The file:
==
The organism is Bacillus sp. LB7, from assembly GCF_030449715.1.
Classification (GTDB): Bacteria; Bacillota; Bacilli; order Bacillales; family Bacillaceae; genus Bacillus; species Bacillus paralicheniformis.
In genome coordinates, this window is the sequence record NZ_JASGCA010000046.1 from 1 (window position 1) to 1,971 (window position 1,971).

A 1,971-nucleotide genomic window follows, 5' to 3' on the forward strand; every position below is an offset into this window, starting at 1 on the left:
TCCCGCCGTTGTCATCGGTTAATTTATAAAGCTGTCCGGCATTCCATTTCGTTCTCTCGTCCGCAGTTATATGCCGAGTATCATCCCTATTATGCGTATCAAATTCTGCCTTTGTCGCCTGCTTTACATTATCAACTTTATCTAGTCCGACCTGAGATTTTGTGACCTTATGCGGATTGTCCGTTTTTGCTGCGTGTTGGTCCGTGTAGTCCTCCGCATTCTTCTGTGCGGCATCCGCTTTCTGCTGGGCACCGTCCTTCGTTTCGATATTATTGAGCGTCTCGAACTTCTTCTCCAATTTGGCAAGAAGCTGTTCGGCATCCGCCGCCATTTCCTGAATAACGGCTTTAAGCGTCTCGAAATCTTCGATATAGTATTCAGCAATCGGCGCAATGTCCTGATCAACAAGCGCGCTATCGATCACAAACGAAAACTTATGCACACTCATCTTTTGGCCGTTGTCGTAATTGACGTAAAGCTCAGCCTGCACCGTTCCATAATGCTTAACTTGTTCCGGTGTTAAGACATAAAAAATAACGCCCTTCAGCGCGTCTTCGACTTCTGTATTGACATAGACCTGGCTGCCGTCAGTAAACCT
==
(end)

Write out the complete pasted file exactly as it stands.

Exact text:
The organism is Bacillus sp. LB7, from assembly GCF_030449715.1.
Classification (GTDB): Bacteria; Bacillota; Bacilli; order Bacillales; family Bacillaceae; genus Bacillus; species Bacillus paralicheniformis.
In genome coordinates, this window is the sequence record NZ_JASGCA010000046.1 from 1 (window position 1) to 1,971 (window position 1,971).

A 1,971-nucleotide genomic window follows, 5' to 3' on the forward strand; every position below is an offset into this window, starting at 1 on the left:
TCCCGCCGTTGTCATCGGTTAATTTATAAAGCTGTCCGGCATTCCATTTCGTTCTCTCGTCCGCAGTTATATGCCGAGTATCATCCCTATTATGCGTATCAAATTCTGCCTTTGTCGCCTGCTTTACATTATCAACTTTATCTAGTCCGACCTGAGATTTTGTGACCTTATGCGGATTGTCCGTTTTTGCTGCGTGTTGGTCCGTGTAGTCCTCCGCATTCTTCTGTGCGGCATCCGCTTTCTGCTGGGCACCGTCCTTCGTTTCGATATTATTGAGCGTCTCGAACTTCTTCTCCAATTTGGCAAGAAGCTGTTCGGCATCCGCCGCCATTTCCTGAATAACGGCTTTAAGCGTCTCGAAATCTTCGATATAGTATTCAGCAATCGGCGCAATGTCCTGATCAACAAGCGCGCTATCGATCACAAACGAAAACTTATGCACACTCATCTTTTGGCCGTTGTCGTAATTGACGTAAAGCTCAGCCTGCACCGTTCCATAATGCTTAACTTGTTCCGGTGTTAAGACATAAAAAATAACGCCCTTCAGCGCGTCTTCGACTTCTGTATTGACATAGACCTGGCTGCCGTCAGTAAACCT